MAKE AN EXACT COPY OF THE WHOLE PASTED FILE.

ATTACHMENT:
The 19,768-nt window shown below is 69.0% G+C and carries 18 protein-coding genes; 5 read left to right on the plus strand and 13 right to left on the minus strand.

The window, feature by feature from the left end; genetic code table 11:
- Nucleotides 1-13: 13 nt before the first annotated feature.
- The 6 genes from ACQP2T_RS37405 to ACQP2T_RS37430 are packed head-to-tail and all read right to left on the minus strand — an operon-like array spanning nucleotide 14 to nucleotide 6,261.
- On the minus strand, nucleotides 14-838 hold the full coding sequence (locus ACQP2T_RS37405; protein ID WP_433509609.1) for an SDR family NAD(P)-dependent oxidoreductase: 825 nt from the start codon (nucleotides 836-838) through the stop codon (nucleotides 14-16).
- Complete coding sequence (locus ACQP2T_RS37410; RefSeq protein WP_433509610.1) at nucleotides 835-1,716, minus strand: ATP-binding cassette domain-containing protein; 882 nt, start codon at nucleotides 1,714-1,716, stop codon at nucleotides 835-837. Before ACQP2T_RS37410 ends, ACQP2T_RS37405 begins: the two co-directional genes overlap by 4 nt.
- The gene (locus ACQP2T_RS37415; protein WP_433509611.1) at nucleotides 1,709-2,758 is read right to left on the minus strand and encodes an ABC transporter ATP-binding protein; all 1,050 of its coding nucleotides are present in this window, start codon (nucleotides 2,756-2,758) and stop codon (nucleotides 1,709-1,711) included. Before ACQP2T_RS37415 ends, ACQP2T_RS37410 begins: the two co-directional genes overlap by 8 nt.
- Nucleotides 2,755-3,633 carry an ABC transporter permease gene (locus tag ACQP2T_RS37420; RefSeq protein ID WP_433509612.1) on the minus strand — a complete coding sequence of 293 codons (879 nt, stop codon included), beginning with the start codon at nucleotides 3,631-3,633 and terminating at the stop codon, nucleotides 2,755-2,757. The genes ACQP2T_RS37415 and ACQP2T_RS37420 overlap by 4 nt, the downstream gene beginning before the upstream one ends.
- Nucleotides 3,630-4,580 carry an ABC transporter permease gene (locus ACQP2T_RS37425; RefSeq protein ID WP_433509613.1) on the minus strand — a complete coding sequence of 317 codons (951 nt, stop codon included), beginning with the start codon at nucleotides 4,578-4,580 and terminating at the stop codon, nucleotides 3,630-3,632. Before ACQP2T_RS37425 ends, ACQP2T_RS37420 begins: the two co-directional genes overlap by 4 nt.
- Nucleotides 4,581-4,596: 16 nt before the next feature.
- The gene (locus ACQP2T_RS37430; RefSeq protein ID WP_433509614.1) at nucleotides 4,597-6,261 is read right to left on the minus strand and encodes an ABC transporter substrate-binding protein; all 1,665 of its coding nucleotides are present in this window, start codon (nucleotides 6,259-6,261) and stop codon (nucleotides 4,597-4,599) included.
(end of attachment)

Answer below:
The 19,768-nt window shown below is 69.0% G+C and carries 18 protein-coding genes; 5 read left to right on the plus strand and 13 right to left on the minus strand.

The window, feature by feature from the left end; genetic code table 11:
- Nucleotides 1-13: 13 nt before the first annotated feature.
- The 6 genes from ACQP2T_RS37405 to ACQP2T_RS37430 are packed head-to-tail and all read right to left on the minus strand — an operon-like array spanning nucleotide 14 to nucleotide 6,261.
- On the minus strand, nucleotides 14-838 hold the full coding sequence (locus ACQP2T_RS37405; protein ID WP_433509609.1) for an SDR family NAD(P)-dependent oxidoreductase: 825 nt from the start codon (nucleotides 836-838) through the stop codon (nucleotides 14-16).
- Complete coding sequence (locus ACQP2T_RS37410; RefSeq protein WP_433509610.1) at nucleotides 835-1,716, minus strand: ATP-binding cassette domain-containing protein; 882 nt, start codon at nucleotides 1,714-1,716, stop codon at nucleotides 835-837. Before ACQP2T_RS37410 ends, ACQP2T_RS37405 begins: the two co-directional genes overlap by 4 nt.
- The gene (locus ACQP2T_RS37415; protein WP_433509611.1) at nucleotides 1,709-2,758 is read right to left on the minus strand and encodes an ABC transporter ATP-binding protein; all 1,050 of its coding nucleotides are present in this window, start codon (nucleotides 2,756-2,758) and stop codon (nucleotides 1,709-1,711) included. Before ACQP2T_RS37415 ends, ACQP2T_RS37410 begins: the two co-directional genes overlap by 8 nt.
- Nucleotides 2,755-3,633 carry an ABC transporter permease gene (locus tag ACQP2T_RS37420; RefSeq protein ID WP_433509612.1) on the minus strand — a complete coding sequence of 293 codons (879 nt, stop codon included), beginning with the start codon at nucleotides 3,631-3,633 and terminating at the stop codon, nucleotides 2,755-2,757. The genes ACQP2T_RS37415 and ACQP2T_RS37420 overlap by 4 nt, the downstream gene beginning before the upstream one ends.
- Nucleotides 3,630-4,580 carry an ABC transporter permease gene (locus ACQP2T_RS37425; RefSeq protein ID WP_433509613.1) on the minus strand — a complete coding sequence of 317 codons (951 nt, stop codon included), beginning with the start codon at nucleotides 4,578-4,580 and terminating at the stop codon, nucleotides 3,630-3,632. Before ACQP2T_RS37425 ends, ACQP2T_RS37420 begins: the two co-directional genes overlap by 4 nt.
- Nucleotides 4,581-4,596: 16 nt before the next feature.
- The gene (locus ACQP2T_RS37430; RefSeq protein ID WP_433509614.1) at nucleotides 4,597-6,261 is read right to left on the minus strand and encodes an ABC transporter substrate-binding protein; all 1,665 of its coding nucleotides are present in this window, start codon (nucleotides 6,259-6,261) and stop codon (nucleotides 4,597-4,599) included.